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Are No-contest Clauses a Good Idea?

One of the primary objectives of any estate plan is to give clear direction to surviving family members on how the deceased wanted his or her property handled and distributed. An underlying purpose of planning ahead is to eliminate the need or motivation for disputes among survivors and to ensure the wishes of the deceased are followed. While a comprehensive estate plan can certainly reduce the likelihood of a contest or challenge to the terms of the estate plan or the validity of the executed documents, conflict still occurs — often when a potential heir or beneficiary believes the distribution is unfair or biased. The litigation that grows out from such disagreements fractures families and significantly depletes the assets of the estate, as the executor spends the estate’s money to fight the contest. While some legal challenges to an estate plan are legitimate, others are not. In either case, an individual who establishes an estate plan has a vested interest in preventing such legal battles. One tool that some choose to incorporate into an estate plan to deter challenges is a no-contest clause (also known as an “in terrorem” or “forfeiture” clause). A no-contest clause may not be appropriate in every case, but understanding how such provisions operate will facilitate the creation of more comprehensive estate plans.

Georgia Law on No-contest Clauses

As of this writing, Florida is the only state that absolutely prohibits the use of no-contest clauses in estate planning documents; but Georgia’s law on the valid use of such a clause is important to understand. Failing to follow it may invalidate the clause and negate the drafter’s intent. Specifically, Georgia courts will only enforce a no-contest clause if the language in the estate document directs how property should be distributed in the event the clause is violated. In other words, it is not enough to simply disinherit someone if he or she challenges a will. The drafter must also include what happens to the property the person would have inherited if not for the challenge. In practical terms, this means the drafter must provide clarity on the disposition of the property based on a variety of contingencies; i.e., contest, death, birth, divorce. Then other provisions in the law or the document itself do not work to nullify the effect of a no-contest clause.  Options include entirely disinheriting the person who challenges the document or reducing his or her share in proportion to the amount spent on litigation. This analysis requires working with an experienced estate planning attorney who knows how to properly draft will or trust language to effectively convey the drafter’s intent.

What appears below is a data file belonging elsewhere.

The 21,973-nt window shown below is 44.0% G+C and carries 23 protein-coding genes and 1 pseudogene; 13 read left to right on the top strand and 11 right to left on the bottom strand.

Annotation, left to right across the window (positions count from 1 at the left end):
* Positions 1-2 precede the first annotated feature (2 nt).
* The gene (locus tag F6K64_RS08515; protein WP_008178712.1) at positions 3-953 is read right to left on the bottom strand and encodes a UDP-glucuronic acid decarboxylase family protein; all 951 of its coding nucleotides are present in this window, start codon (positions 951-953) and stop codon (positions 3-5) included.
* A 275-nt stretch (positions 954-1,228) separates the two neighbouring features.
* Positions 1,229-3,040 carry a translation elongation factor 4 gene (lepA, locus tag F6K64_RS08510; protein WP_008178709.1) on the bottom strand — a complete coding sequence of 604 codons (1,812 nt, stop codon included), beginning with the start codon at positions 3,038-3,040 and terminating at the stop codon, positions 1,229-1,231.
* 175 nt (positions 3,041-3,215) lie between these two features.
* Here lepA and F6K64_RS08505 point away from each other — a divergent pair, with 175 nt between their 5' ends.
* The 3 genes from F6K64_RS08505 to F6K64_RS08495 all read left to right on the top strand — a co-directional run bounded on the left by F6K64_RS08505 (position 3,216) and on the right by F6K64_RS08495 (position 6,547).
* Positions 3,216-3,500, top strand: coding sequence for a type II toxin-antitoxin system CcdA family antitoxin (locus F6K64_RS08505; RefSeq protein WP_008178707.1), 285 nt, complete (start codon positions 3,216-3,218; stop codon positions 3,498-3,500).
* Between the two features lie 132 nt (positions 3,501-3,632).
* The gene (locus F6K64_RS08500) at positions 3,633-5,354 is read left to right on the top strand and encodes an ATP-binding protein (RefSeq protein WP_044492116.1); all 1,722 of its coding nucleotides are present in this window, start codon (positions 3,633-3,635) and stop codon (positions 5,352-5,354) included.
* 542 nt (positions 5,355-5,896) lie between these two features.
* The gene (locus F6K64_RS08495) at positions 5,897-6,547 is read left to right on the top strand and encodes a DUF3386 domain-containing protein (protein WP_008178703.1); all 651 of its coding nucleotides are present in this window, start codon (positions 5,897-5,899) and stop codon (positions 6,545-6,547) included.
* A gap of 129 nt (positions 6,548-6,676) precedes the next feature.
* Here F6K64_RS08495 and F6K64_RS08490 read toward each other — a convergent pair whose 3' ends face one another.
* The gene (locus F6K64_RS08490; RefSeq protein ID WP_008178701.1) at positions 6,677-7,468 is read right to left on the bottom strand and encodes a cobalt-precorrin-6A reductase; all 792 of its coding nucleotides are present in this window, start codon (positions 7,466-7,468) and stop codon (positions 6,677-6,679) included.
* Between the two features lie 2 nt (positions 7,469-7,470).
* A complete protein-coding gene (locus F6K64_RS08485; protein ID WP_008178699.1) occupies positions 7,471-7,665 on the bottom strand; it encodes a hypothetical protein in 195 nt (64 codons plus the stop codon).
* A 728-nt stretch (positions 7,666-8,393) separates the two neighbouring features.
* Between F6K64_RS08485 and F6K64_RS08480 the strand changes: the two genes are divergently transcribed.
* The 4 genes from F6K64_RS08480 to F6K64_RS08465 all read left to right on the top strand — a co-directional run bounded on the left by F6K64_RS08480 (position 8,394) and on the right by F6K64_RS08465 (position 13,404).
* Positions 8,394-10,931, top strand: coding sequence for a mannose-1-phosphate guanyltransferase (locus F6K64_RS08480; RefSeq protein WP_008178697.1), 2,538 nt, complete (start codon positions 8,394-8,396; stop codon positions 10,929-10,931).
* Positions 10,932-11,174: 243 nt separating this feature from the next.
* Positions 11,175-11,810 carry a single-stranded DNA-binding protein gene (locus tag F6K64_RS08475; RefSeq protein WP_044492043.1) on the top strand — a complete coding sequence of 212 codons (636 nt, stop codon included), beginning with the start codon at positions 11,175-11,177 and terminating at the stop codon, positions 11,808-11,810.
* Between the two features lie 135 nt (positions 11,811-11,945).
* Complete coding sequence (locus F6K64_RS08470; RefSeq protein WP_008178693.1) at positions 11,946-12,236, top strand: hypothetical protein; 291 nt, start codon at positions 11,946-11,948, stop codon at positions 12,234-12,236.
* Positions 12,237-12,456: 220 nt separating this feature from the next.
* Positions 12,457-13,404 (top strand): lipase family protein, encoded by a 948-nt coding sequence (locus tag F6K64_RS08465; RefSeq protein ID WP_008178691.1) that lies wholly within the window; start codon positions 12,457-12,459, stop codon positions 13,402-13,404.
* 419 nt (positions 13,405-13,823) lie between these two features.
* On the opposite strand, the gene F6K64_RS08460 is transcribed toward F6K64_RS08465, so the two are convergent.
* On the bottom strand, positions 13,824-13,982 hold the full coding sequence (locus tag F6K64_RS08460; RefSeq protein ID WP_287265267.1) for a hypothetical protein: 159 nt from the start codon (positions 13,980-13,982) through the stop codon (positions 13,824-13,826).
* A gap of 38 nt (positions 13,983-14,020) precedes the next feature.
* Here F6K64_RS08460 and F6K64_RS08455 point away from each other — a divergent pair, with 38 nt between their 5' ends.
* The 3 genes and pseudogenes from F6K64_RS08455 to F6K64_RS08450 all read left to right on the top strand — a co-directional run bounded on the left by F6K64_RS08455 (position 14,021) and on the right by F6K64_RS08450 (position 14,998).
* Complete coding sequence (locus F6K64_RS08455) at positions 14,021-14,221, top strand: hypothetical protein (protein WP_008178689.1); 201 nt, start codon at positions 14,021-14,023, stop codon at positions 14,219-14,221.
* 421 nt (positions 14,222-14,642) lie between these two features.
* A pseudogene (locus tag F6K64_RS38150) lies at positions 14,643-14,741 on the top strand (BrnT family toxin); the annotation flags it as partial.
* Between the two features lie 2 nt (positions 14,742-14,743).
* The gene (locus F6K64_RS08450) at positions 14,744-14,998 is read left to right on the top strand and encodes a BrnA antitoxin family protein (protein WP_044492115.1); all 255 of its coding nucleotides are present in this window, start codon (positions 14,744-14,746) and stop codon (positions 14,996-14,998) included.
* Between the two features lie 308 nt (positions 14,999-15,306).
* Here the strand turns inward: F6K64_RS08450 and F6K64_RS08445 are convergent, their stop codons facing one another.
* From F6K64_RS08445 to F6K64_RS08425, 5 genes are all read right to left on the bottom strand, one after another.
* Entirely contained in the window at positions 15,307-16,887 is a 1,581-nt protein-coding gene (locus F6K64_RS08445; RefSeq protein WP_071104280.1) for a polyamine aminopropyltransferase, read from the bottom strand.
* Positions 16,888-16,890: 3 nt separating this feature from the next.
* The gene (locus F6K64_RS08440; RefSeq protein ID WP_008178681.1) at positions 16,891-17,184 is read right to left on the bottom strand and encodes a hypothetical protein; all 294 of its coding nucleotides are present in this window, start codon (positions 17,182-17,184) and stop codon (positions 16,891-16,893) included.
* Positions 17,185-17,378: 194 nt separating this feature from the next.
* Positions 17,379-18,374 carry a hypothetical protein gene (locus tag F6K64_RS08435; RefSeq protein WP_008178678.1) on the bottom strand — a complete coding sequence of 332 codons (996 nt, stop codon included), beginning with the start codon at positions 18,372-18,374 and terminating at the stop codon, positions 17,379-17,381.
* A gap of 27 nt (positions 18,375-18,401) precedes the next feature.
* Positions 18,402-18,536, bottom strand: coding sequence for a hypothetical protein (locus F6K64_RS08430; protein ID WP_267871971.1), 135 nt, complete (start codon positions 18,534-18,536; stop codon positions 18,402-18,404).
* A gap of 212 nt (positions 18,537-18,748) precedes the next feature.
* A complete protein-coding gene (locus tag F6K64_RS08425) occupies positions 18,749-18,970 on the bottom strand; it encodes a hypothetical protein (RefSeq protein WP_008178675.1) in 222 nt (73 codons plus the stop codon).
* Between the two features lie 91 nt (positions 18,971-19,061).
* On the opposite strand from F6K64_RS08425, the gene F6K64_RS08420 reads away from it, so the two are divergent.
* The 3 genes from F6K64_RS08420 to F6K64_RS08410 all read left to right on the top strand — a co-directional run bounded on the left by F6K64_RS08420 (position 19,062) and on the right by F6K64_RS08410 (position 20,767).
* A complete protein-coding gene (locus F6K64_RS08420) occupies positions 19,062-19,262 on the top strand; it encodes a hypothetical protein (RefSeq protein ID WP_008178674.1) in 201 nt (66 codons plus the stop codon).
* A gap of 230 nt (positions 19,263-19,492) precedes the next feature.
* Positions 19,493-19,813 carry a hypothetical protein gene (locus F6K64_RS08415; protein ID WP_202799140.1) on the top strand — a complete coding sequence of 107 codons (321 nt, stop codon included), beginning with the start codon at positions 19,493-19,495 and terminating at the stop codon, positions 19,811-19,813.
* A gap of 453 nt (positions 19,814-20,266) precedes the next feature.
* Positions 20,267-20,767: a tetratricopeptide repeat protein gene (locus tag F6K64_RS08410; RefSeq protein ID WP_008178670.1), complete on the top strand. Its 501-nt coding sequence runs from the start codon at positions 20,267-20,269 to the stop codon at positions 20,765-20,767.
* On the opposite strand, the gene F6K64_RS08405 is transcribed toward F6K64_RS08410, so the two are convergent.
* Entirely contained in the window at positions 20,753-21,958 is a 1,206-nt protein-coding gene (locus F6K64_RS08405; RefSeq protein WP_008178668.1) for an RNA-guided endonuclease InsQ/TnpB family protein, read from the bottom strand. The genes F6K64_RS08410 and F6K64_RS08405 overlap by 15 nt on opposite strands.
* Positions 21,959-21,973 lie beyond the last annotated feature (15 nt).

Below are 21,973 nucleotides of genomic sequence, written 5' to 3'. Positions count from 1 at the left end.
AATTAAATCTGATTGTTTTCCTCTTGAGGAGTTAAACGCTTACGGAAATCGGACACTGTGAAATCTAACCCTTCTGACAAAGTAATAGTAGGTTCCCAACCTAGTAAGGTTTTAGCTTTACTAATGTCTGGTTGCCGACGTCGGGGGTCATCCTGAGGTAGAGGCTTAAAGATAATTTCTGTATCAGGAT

Some Considerations Before Including No-contest Provisions

In order for no-contest clauses to accomplish the desired end – the avoidance of legal contests, strategy must be employed as to whom is subject to these clauses and when they will operate. For example, if a beneficiary or heir is completely disinherited, he or she has no incentive to avoid a contest and there is nothing to lose.  However, if the individual is left something under the estate plan, it is more likely he or she will accept the gift without complaint. In addition, providing specific language about the creator’s purpose or intent behind the no-contest clause, as well as which acts are specifically prohibited (pursuing a legal action or attempting to collect a debt against the estate, as examples), will help to bolster enforceability if the validity of the clause is challenged.

Get Legal Advice

Creating an intentional and effective estate plan takes time and effort, but reassurance that your family will receive the financial security they need and deserve is worth the sacrifice. The attorneys at MendenFreiman know how to put together an estate plan that will meet your goals and the needs of your family. Contact the Atlanta law firm today to schedule a consultation.



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